Credibility + Reliability +
Credibility relates to our words and is revealed in our credentials and
Reliability relates to our actions and is revealed by keeping our
Intimacy relates to our emotions; people feel safe talking about difficult
Self-orientation relates to our caring and is revealed in our focus (us or
The TRUST Equation
A focus on the Client for the client’s sake, not just as a means to
one’s own ends.
A collaborative approach to relationships. A willingness to work
together, creating both joint goals and joint approaches to getting
A medium to long term relationship perspective, not a short-term
transactional focus. The most profitable relationships for both parties
are those where multiple transactions over time are assumed in the
approach to each transaction.
A habit of being transparent in all one’s dealings. Transparency
increases credibility, and lowers self-orientation, by a willingness to
keep no secrets.
The Four TRUST Principles
Don’t tell lies, or even exaggerate. Ever.
Love your topic.
Introduce your clients to each other.
When you don’t know, say so.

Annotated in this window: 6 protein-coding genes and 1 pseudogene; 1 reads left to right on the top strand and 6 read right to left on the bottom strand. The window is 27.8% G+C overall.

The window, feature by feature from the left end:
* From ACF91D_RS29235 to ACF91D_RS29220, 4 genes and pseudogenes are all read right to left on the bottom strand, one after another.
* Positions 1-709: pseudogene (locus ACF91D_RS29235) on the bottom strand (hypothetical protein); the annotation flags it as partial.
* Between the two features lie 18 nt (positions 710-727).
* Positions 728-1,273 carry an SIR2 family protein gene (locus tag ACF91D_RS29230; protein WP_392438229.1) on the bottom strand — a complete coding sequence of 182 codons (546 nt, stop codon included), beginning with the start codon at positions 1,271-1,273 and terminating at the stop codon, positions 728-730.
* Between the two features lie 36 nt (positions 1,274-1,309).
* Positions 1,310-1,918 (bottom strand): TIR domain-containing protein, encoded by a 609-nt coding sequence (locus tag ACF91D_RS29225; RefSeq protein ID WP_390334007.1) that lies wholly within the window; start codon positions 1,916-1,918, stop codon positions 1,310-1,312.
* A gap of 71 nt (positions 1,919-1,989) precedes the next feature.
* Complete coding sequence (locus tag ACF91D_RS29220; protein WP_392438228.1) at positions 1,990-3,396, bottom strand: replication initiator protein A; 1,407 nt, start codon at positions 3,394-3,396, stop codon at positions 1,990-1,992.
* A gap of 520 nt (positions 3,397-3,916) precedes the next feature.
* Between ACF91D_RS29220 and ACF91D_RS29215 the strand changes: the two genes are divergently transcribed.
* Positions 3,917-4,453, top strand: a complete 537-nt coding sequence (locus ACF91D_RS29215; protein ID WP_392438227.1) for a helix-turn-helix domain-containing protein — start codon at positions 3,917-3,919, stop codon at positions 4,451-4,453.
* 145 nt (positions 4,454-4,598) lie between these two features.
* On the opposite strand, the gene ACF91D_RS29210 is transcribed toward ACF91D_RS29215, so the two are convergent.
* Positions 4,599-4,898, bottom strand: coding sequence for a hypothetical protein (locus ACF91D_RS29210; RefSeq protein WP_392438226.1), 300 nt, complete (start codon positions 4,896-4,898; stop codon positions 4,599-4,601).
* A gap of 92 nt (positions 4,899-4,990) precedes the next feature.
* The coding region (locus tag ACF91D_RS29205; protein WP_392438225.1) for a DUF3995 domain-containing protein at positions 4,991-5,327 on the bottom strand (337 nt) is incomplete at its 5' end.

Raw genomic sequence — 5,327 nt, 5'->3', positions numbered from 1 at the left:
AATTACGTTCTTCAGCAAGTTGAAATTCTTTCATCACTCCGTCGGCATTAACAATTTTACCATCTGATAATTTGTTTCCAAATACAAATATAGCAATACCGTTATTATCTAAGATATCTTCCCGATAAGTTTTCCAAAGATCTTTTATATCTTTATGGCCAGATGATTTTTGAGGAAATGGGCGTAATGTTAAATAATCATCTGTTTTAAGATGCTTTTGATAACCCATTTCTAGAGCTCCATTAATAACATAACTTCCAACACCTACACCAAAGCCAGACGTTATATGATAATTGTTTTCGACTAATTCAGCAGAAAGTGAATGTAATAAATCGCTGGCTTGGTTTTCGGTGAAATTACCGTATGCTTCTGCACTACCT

Credentials: don’t try too hard (eg letters after your
name on business card)
Relax, you know more than you think.
Do your homework on the client; make sure its up to
Don’t show off.
Make specific commitments around small things
Send meeting materials in advance
Make sure meetings have clear goals (not just
Liaise and negotiate, confirm
Don’t be intimidated, or use intimidation – it is always
compensating for something.
Business is about people, don’t fall for the ‘business is
Engage the person, be alert to their interests.
Repeat often: “Really, what happened next?” and
“Interesting, what’s behind that?”
A need to appear on top of things
A desire to look intelligent
Preoccupied with a long do-list
An inclination to jump to the solution
A need to win the argument, be right, be seen to be right
A desire to be seen to be adding value
Fears: of not knowing, not having an intelligent answer, of
A tendency to relate stories to themselves of their
A need to appear clever, witty
An inability to provide clear direct answers
An unwillingness to confess lack of knowledge
Tendency to want to have the last word
Closed questions early on
Treating the client as a source of data
Opposite of all previous
Asking the client what is behind a certain issue
Focus on defining the problem, not guessing the solution
Learning to tell the client’s story before we write our own
Adapt to the client’s culture re terminology, style, formats,
Resisting the clients invitation to offer a solution too early
Anticipate needs and respond